¶26 Appellant next complains about the introduction of fourteen different photographs of bullets and bullet fragments which were removed from the victim's body. (Exhibits 42-55) No objection to the introduction of these photographs was made at trial. Appellant's argument is that the numerous photographs “likely confused the jury and made them believe many more than three bullets had been fired ․” Again, Appellant cannot show that he suffered any prejudice from the introduction of these photographs.
¶27 All of the evidence complained of in this proposition was probative and relevant for the jury to understand the criminal elements, the overall context of the crime, Appellant's method of committing the crime, his actions after the crime was committed, and the identity of the victim. Appellant cannot show that the introduction of this evidence was substantially outweighed by any of the dangers outlined in 21 O.S.2011, § 2403. This Court, finding no error in the introduction of this evidence, therefore, cannot conclude that the introduction of this evidence rises to the level of plain error. Proposition two is denied.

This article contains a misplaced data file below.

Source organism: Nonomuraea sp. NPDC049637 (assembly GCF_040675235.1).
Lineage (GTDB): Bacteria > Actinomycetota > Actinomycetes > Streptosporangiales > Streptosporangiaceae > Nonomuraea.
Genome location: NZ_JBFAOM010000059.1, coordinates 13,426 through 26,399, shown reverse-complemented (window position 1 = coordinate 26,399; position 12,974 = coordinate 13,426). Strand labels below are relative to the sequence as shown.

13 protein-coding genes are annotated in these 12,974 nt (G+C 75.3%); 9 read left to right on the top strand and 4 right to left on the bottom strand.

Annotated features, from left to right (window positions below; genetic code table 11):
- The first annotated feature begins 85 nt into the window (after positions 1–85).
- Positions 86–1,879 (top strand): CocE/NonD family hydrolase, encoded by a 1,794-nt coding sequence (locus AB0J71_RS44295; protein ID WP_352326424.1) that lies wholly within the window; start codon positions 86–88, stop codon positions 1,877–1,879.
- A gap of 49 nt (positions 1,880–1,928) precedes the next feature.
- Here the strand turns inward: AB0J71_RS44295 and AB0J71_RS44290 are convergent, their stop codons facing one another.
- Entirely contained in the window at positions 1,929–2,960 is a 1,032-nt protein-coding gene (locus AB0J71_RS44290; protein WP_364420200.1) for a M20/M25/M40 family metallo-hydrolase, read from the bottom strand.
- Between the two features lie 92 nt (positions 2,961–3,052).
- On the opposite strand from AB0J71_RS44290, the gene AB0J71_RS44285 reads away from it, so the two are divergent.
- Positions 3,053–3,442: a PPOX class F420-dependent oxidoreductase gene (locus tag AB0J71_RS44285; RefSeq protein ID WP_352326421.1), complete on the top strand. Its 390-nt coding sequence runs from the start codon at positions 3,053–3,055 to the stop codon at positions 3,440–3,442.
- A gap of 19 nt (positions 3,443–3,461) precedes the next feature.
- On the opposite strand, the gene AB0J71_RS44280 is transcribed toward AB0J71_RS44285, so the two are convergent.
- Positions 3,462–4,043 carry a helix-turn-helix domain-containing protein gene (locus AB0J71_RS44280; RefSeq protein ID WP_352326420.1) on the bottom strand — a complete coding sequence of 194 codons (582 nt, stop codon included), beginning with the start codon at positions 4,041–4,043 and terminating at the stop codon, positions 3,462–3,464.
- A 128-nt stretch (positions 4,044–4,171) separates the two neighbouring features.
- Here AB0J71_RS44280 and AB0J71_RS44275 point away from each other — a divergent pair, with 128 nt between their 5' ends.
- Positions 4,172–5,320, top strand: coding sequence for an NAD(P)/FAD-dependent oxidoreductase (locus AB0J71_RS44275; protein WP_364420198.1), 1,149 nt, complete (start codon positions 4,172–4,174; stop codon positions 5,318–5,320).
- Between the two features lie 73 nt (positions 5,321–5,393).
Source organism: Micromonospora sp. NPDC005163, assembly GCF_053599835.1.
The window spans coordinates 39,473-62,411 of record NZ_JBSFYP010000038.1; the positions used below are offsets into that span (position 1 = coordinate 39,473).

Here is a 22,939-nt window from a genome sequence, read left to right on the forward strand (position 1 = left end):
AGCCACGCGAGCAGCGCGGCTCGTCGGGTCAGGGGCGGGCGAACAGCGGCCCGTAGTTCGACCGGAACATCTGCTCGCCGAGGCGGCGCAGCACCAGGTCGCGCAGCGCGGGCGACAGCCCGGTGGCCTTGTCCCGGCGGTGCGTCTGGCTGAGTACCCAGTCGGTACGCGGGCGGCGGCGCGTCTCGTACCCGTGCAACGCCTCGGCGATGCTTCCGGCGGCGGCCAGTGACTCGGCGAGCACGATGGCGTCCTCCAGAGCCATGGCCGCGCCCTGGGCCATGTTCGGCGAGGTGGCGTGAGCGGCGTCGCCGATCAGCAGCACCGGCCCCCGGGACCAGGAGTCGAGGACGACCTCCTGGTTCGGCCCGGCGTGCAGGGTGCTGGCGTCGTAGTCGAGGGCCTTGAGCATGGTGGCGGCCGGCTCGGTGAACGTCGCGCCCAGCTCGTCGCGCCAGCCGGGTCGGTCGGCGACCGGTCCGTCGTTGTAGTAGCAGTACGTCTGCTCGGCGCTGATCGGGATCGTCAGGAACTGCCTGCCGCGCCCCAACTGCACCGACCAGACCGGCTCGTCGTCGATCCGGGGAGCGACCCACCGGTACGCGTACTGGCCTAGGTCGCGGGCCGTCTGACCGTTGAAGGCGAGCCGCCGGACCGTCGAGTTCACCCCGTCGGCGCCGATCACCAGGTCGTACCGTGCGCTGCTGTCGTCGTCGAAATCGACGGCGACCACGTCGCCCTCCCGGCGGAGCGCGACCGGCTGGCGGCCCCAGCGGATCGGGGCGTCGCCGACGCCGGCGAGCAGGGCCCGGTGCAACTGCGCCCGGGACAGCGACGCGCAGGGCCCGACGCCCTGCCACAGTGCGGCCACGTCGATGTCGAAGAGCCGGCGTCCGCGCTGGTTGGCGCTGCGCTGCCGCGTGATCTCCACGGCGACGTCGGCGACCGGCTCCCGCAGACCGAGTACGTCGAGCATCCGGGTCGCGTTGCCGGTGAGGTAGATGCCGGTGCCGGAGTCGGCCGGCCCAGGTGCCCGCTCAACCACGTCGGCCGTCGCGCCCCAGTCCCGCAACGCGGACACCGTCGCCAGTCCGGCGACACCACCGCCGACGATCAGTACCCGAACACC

¶28 Appellant complains, in proposition three, about the giving of the instructions by the trial court. He first complains that the trial court's reading of the instructions to the jury was confusing and misleading.
¶29 He points out, first, that the trial court took out an instruction during the reading of the instructions. The trial court had just read the elements of first degree murder for the second time and began to read the elements of manslaughter. The trial court commented that instruction 26 was a repeat of the elements of heat of passion manslaughter so he was removing it. There was no objection from Appellant.
¶30 Appellant next points out that the trial court's comment during the reading of the instructions that he is “reading ahead of myself” was confusing. There is nothing at all confusing in the record here. Appellant next notes that the trial court took out instruction 35 because it was a repeat of the eighty-five percent instruction. Again there was no objection.
¶31 A reading of the transcript does not reveal confusing or misleading instructions. There is no error evident on the record. The initial hurdles for plain error cannot be met here.
¶32 Appellant argues error occurred because the trial court failed to define malice aforethought during the initial instructions to the jury, but gave the instructions after the State had presented the first closing argument. The trial court obviously corrected its own error and there was no objection by Appellant. He cannot show that he was harmed in any manner. There is no plain error here.